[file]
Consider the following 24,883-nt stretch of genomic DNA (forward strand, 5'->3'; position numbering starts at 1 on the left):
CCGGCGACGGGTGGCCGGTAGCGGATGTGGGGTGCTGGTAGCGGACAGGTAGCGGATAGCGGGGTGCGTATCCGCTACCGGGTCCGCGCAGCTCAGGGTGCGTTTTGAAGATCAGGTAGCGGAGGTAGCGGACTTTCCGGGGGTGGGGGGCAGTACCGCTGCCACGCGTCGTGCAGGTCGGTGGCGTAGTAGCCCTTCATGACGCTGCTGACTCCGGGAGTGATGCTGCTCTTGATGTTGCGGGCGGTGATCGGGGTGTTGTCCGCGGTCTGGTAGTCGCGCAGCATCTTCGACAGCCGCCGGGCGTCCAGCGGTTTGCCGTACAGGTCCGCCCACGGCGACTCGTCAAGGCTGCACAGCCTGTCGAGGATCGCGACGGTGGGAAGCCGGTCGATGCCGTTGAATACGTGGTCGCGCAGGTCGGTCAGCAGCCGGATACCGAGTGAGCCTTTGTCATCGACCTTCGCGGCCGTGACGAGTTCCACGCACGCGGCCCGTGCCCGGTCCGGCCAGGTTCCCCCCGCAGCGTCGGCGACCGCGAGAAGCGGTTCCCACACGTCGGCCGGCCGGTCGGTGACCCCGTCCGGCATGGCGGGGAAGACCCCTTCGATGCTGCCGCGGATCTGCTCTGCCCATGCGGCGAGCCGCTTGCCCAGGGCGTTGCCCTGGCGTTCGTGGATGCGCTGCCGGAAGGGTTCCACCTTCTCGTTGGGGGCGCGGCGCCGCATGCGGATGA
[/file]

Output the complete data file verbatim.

Consider the following 24,883-nt stretch of genomic DNA (forward strand, 5'->3'; position numbering starts at 1 on the left):
CCGGCGACGGGTGGCCGGTAGCGGATGTGGGGTGCTGGTAGCGGACAGGTAGCGGATAGCGGGGTGCGTATCCGCTACCGGGTCCGCGCAGCTCAGGGTGCGTTTTGAAGATCAGGTAGCGGAGGTAGCGGACTTTCCGGGGGTGGGGGGCAGTACCGCTGCCACGCGTCGTGCAGGTCGGTGGCGTAGTAGCCCTTCATGACGCTGCTGACTCCGGGAGTGATGCTGCTCTTGATGTTGCGGGCGGTGATCGGGGTGTTGTCCGCGGTCTGGTAGTCGCGCAGCATCTTCGACAGCCGCCGGGCGTCCAGCGGTTTGCCGTACAGGTCCGCCCACGGCGACTCGTCAAGGCTGCACAGCCTGTCGAGGATCGCGACGGTGGGAAGCCGGTCGATGCCGTTGAATACGTGGTCGCGCAGGTCGGTCAGCAGCCGGATACCGAGTGAGCCTTTGTCATCGACCTTCGCGGCCGTGACGAGTTCCACGCACGCGGCCCGTGCCCGGTCCGGCCAGGTTCCCCCCGCAGCGTCGGCGACCGCGAGAAGCGGTTCCCACACGTCGGCCGGCCGGTCGGTGACCCCGTCCGGCATGGCGGGGAAGACCCCTTCGATGCTGCCGCGGATCTGCTCTGCCCATGCGGCGAGCCGCTTGCCCAGGGCGTTGCCCTGGCGTTCGTGGATGCGCTGCCGGAAGGGTTCCACCTTCTCGTTGGGGGCGCGGCGCCGCATGCGGATGA